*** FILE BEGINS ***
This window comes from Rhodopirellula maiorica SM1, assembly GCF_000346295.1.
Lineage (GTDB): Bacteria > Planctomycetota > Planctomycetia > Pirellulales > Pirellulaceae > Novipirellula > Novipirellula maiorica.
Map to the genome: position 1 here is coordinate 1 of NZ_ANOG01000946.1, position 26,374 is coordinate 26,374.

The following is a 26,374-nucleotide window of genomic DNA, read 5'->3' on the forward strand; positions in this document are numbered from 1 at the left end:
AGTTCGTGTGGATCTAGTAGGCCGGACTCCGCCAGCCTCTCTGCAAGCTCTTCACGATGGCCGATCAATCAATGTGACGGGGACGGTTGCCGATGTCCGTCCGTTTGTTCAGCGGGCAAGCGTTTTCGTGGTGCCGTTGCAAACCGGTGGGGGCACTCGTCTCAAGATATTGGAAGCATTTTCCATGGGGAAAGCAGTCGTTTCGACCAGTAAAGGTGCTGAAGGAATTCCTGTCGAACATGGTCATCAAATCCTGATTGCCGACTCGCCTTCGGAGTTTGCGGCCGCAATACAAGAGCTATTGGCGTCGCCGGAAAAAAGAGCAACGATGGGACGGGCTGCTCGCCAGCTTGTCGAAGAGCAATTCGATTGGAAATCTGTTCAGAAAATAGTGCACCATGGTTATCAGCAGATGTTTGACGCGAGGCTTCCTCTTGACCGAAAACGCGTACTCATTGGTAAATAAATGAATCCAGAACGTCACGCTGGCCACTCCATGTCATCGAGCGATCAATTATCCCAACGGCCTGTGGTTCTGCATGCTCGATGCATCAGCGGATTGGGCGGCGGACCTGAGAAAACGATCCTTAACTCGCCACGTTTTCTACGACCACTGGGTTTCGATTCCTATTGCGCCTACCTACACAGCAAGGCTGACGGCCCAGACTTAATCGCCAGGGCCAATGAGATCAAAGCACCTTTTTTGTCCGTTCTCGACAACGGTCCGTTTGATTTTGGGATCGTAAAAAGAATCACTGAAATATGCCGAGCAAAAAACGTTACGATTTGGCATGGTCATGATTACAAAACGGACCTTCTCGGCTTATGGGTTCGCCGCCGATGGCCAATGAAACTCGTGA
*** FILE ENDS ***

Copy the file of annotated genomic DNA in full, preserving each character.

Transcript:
This window comes from Rhodopirellula maiorica SM1, assembly GCF_000346295.1.
Lineage (GTDB): Bacteria > Planctomycetota > Planctomycetia > Pirellulales > Pirellulaceae > Novipirellula > Novipirellula maiorica.
Map to the genome: position 1 here is coordinate 1 of NZ_ANOG01000946.1, position 26,374 is coordinate 26,374.

The following is a 26,374-nucleotide window of genomic DNA, read 5'->3' on the forward strand; positions in this document are numbered from 1 at the left end:
AGTTCGTGTGGATCTAGTAGGCCGGACTCCGCCAGCCTCTCTGCAAGCTCTTCACGATGGCCGATCAATCAATGTGACGGGGACGGTTGCCGATGTCCGTCCGTTTGTTCAGCGGGCAAGCGTTTTCGTGGTGCCGTTGCAAACCGGTGGGGGCACTCGTCTCAAGATATTGGAAGCATTTTCCATGGGGAAAGCAGTCGTTTCGACCAGTAAAGGTGCTGAAGGAATTCCTGTCGAACATGGTCATCAAATCCTGATTGCCGACTCGCCTTCGGAGTTTGCGGCCGCAATACAAGAGCTATTGGCGTCGCCGGAAAAAAGAGCAACGATGGGACGGGCTGCTCGCCAGCTTGTCGAAGAGCAATTCGATTGGAAATCTGTTCAGAAAATAGTGCACCATGGTTATCAGCAGATGTTTGACGCGAGGCTTCCTCTTGACCGAAAACGCGTACTCATTGGTAAATAAATGAATCCAGAACGTCACGCTGGCCACTCCATGTCATCGAGCGATCAATTATCCCAACGGCCTGTGGTTCTGCATGCTCGATGCATCAGCGGATTGGGCGGCGGACCTGAGAAAACGATCCTTAACTCGCCACGTTTTCTACGACCACTGGGTTTCGATTCCTATTGCGCCTACCTACACAGCAAGGCTGACGGCCCAGACTTAATCGCCAGGGCCAATGAGATCAAAGCACCTTTTTTGTCCGTTCTCGACAACGGTCCGTTTGATTTTGGGATCGTAAAAAGAATCACTGAAATATGCCGAGCAAAAAACGTTACGATTTGGCATGGTCATGATTACAAAACGGACCTTCTCGGCTTATGGGTTCGCCGCCGATGGCCAATGAAACTCGTGA